Carter Brown and the Australian craze for faux American crime fiction

Author photo of Alan Yates aka Carter Brown in 1955

In 1950s Australia, one author – writing pulp novels about detectives and cities he’d never visited – gave birth to a phenomenon. I’m over at the CrimeReads writing about Australia’s most successful, least critically recognised, 20th century author, Alan Yates aka Carter Brown, and the popularity of faux American crime fiction in post-war Australia. You can read the entire article at their site here.

4 Responses

  1. David N. Pepperell

    I discovered CB at my grandfathers place in Adelaide where I always stayed every January. I must have been about 12 (1958) and found them in a cupboard I opened looking for anything interesting as I was wont to do at that age. From the first page I was hooked, my only previous experience of “crime” novels being Enid Blyton’s Secret Seven and Famous Five series – CB’s were heaps more fun and had bad girls in them! I devoured all that I found, gabbed new ones every year I went over there and devoured the Larry Kent “I Hate Crime” series as well. I didn’t get to read them much at home in Victoria as, like the Melbourne truth which I sneaked reading now and then, they were verboten to me. They were not works of high literature that’s for sure but they gave me a lifelong love of genre – crime, sci-fi, pulp – fiction that really brightened up my life. The tough guy bit grabbed me completely and set me up for reading the superior Hammets and Chandlers later on. Being on a stand in the newsagents though really made them accessible as well as forbidden fruit, together with The Bramble Bush and Saturday Night and Sunday Morning which titillated me to a great degree in my early teens. Alan Yates should be much better known than he is and commemorated with at least a statue and maybe even a museum.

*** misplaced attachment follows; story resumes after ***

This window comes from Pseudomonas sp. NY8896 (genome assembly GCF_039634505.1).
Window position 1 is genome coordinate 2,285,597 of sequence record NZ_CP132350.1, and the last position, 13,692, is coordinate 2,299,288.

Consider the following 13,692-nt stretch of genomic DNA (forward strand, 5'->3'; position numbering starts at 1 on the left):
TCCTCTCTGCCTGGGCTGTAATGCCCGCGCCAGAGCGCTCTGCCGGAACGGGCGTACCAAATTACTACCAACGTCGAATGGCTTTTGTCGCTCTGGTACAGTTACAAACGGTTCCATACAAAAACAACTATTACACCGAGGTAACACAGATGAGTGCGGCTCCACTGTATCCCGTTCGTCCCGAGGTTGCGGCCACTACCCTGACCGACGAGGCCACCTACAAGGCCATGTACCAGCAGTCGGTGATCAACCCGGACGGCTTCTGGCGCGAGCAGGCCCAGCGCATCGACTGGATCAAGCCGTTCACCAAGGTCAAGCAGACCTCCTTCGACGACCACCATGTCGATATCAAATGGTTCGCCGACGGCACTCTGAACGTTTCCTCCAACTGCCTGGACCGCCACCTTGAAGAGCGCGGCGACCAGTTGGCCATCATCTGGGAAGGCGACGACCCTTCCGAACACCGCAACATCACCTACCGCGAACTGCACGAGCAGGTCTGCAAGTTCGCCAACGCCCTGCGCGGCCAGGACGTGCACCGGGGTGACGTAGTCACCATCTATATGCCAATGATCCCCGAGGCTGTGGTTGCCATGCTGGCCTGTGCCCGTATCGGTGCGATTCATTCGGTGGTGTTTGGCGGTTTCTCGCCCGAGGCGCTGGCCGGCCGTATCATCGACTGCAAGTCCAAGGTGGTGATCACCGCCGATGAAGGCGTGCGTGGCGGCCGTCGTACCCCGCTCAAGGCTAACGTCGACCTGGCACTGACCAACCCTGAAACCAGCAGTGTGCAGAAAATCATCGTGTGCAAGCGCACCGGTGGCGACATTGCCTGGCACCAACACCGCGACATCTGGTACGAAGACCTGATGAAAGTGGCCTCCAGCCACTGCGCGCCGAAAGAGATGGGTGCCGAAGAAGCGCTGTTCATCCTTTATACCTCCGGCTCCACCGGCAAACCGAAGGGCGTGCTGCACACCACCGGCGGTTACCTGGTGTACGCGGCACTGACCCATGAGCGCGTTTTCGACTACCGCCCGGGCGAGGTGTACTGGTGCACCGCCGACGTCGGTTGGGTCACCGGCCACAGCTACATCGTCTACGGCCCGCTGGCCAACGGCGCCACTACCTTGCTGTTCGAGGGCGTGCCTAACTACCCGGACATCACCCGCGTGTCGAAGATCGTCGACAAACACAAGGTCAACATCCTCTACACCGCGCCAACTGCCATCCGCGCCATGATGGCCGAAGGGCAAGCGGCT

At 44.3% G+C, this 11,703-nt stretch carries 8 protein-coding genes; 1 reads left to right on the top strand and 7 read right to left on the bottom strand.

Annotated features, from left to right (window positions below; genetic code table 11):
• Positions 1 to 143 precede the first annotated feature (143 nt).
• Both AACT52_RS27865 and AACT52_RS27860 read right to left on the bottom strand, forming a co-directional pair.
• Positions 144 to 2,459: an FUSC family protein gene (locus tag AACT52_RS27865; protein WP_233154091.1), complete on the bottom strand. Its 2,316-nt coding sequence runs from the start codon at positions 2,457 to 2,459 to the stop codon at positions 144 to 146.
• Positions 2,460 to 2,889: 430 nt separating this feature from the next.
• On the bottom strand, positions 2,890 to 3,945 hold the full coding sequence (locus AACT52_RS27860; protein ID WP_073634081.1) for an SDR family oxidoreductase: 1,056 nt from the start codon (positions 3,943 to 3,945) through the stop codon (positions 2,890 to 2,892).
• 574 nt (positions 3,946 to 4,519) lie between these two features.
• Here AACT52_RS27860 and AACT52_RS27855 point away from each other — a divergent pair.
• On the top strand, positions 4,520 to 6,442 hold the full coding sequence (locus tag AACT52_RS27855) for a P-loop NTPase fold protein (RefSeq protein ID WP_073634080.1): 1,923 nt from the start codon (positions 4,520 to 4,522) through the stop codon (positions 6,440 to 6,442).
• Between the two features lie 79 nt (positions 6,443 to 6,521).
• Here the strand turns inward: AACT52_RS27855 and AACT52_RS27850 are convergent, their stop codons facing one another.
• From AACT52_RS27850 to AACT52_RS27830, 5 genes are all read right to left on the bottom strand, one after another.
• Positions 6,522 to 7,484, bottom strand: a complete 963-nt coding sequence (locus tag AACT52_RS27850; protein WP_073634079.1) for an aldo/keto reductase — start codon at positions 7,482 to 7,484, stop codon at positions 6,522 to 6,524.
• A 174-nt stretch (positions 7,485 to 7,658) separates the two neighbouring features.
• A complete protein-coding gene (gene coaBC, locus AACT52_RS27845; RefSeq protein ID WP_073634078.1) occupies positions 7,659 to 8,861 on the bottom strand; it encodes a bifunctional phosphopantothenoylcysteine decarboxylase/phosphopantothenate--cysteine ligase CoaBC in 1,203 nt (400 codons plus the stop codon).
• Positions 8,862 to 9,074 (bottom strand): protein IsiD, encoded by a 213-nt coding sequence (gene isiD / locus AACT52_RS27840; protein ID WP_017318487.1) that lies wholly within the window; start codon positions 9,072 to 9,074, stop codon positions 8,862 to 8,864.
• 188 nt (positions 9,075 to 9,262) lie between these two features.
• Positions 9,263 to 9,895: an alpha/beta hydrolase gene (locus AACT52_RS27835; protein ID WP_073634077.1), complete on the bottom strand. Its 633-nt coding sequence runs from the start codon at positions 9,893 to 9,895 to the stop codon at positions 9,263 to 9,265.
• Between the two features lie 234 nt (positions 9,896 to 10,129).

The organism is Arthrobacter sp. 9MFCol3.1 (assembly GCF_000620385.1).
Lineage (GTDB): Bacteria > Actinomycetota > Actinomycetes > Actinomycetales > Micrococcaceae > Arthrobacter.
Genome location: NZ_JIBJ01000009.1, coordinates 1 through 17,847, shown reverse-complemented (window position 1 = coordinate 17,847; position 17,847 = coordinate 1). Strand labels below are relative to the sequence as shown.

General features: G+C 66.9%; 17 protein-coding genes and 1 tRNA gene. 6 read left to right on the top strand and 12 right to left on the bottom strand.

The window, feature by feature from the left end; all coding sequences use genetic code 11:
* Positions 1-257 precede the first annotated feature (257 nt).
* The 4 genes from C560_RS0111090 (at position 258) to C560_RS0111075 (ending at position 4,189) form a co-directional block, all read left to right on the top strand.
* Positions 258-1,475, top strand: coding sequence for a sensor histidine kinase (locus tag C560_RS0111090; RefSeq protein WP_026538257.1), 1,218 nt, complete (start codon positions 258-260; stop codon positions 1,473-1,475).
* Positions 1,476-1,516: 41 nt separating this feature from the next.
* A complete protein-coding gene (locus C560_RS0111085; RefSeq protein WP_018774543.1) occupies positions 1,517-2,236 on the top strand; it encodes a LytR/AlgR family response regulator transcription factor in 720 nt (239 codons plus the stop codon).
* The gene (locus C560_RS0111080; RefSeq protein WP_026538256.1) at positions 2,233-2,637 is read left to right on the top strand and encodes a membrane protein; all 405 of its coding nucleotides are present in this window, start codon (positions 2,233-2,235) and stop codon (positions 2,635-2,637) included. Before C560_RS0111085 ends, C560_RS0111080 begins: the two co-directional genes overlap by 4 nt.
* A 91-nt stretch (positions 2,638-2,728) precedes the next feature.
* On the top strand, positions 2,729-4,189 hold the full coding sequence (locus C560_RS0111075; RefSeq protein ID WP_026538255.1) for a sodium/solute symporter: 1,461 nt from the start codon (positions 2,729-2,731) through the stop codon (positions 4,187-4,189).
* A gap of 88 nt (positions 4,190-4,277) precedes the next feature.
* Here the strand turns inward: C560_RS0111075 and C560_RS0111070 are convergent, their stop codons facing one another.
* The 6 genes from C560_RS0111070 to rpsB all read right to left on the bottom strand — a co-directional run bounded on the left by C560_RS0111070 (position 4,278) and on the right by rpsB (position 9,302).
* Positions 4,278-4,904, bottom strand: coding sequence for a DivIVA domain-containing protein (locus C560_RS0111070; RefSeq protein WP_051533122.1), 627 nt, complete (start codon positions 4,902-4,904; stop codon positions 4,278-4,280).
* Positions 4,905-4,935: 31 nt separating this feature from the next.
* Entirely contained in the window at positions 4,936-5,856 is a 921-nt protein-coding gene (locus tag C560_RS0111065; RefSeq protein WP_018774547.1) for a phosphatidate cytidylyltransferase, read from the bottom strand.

2. David,
    Thanks for stopping by. I am loving your comments on my posts, please keep them coming. This is a particularly interesting insight. There is so little written about who read Australian – and other – pulp. I love hearing people’s stories about how they came to discover and read authors such as Carter Brown.

  3. Pingback: “Every headlight’s a police car, every shadow is a cop”: Kiss the Blood Off My Hands | Pulp Curry

  4. Hello Andrew:
    Would love to discuss reprinting your Carter Brown essay in the next Stark House reprint. Please reply to my email address.
    Stark House

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